Partnering for big AV challenges
Just before we went to press, the NTSB (National Transportation Safety Board) called upon federal regulators to create a review process before allowing automated test vehicles to operate on public roads. This assessment was based upon the agency’s investigation into the probable cause of the fatal collision between an Uber vehicle and a pedestrian in March 2018 in Tempe, AZ.
The NTSB said that Uber Technologies Inc. division’s “inadequate safety culture” contributed to the nighttime incident. The pedestrian’s impairment at the time, coupled with crossing outside a crosswalk, contributed to the crash, as did the Arizona Department of Transportation’s insufficient oversight of automated vehicle testing, the NTSB found.
“Safety starts at the top,” said NTSB Chairman Robert L. Sumwalt. “The collision was the last link of a long chain of actions and decisions made by an organization that unfortunately did not make safety the top priority.”
The NTSB also noted that federal and state government agencies have failed to put in place requirements for verifying the safety of test vehicles used to develop self-driving cars. After the board released its findings, Consumer Reports called for substantial safety improvements to the testing and development of self-driving cars.
“This is a pivotal moment for road safety, and should be a wake-up call for companies testing and developing self-driving cars. Companies must put safety first,” said Jake Fisher, Senior Director of Auto Testing for Consumer Reports.
Clearly, the scale of the challenges in fielding safe, production-ready, automated driving systems are enormous. It is clear that industry stakeholders are realizing that they must join together to meet the challenge. This was made clear in our process for determining this issue’s 2020 AVT ACES award winners. The theme of collaboration is now stronger than ever as incumbent OEMs and suppliers, as well as tech companies and startups, recognize that not even the largest and most capable of companies can address all of the challenges of new mobility technology, engineering, and development.
Among the notable winners is Ford and Volkswagen’s announced expansion of their global alliance to include autonomous vehicles (AVs). A major component was VW joining Ford in investing in Argo AI, the Pittsburgh-based AV technology platform company. VW will invest $2.6 billion in Argo AI, with $1 billion in funding and the other $1.6 billion by “contributing” its Autonomous Intelligent Driving company. The transaction values Argo AI at more than $7 billion. The Argo AI system looks set to be a major player in the self-driving arena.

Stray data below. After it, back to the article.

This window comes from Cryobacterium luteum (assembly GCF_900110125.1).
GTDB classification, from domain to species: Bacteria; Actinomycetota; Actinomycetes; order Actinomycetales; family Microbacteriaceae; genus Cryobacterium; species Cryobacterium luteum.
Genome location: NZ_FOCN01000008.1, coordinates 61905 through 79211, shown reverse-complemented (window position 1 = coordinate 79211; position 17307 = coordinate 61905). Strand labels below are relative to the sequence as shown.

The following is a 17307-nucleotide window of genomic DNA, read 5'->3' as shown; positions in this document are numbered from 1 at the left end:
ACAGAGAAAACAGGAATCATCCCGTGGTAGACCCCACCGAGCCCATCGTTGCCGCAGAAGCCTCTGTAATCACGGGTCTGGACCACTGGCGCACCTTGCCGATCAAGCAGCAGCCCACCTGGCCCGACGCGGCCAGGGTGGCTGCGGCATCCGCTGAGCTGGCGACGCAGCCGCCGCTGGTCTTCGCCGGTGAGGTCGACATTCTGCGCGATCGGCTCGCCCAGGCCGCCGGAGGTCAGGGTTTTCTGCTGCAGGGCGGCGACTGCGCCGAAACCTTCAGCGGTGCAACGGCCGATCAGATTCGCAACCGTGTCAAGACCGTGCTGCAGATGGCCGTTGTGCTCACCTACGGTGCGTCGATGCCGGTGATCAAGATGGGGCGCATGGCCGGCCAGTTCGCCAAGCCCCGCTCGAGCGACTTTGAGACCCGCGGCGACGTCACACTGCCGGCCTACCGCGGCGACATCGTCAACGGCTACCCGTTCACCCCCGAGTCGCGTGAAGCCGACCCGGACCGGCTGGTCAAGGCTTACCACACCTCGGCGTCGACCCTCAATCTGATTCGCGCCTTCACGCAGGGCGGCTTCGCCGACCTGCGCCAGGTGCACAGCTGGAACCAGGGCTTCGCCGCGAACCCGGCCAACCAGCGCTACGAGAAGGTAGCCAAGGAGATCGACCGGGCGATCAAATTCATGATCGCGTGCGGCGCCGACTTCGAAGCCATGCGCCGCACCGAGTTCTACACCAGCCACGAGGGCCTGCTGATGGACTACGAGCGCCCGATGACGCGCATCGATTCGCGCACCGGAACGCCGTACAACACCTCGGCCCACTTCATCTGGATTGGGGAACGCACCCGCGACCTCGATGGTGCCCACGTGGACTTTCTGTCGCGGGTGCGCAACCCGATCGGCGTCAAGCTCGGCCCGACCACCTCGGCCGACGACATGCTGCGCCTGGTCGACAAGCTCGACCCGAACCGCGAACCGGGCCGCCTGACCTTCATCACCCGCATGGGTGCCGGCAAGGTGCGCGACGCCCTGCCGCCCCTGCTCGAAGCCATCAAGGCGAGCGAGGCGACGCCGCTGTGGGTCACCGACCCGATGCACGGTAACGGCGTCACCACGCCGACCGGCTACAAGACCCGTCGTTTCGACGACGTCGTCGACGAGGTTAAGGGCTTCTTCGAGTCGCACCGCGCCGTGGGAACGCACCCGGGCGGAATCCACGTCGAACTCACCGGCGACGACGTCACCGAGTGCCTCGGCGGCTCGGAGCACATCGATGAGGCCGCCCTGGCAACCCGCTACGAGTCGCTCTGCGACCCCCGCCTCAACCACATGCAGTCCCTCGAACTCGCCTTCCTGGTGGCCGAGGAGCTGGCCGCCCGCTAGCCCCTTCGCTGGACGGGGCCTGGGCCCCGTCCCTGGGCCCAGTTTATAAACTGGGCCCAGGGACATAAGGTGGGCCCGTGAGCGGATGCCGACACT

Another recognized collaboration was the more recently announced partnership between Aptiv and Hyundai Motor Group, which will form an autonomous driving joint venture for the design, development, and commercialization of SAE Level 4 and 5 autonomous technologies. It is expected to begin testing fully driverless systems in 2020 and have a production-ready autonomous driving platform available for robotaxi providers, fleet operators, and automotive manufacturers in 2022. The supplier and OEM will each have a 50% ownership stake in the JV valued at $4 billion.
These two partnerships illustrate the huge challenges for AV developers, but another 2020 AVT ACES award winner is aimed at ensuring that automated driving functions will demonstrably comply with regulatory requirements right from the outset. TÜV SÜD is looking to formulate self-driving validation standards to verify those claims. Last year it announced a cooperation with Nvidia and AVL to develop the AV certification process, the goal of which is to validate and establish simulation as a method and approval tool for future homologation. The effort would enable manufacturers and regulators to validate that self-driving technology will behave as intended. It would not only make transportation safer, sooner, but also enable greater transparency as well as confidence in and adoption of life-saving autonomous vehicle technology.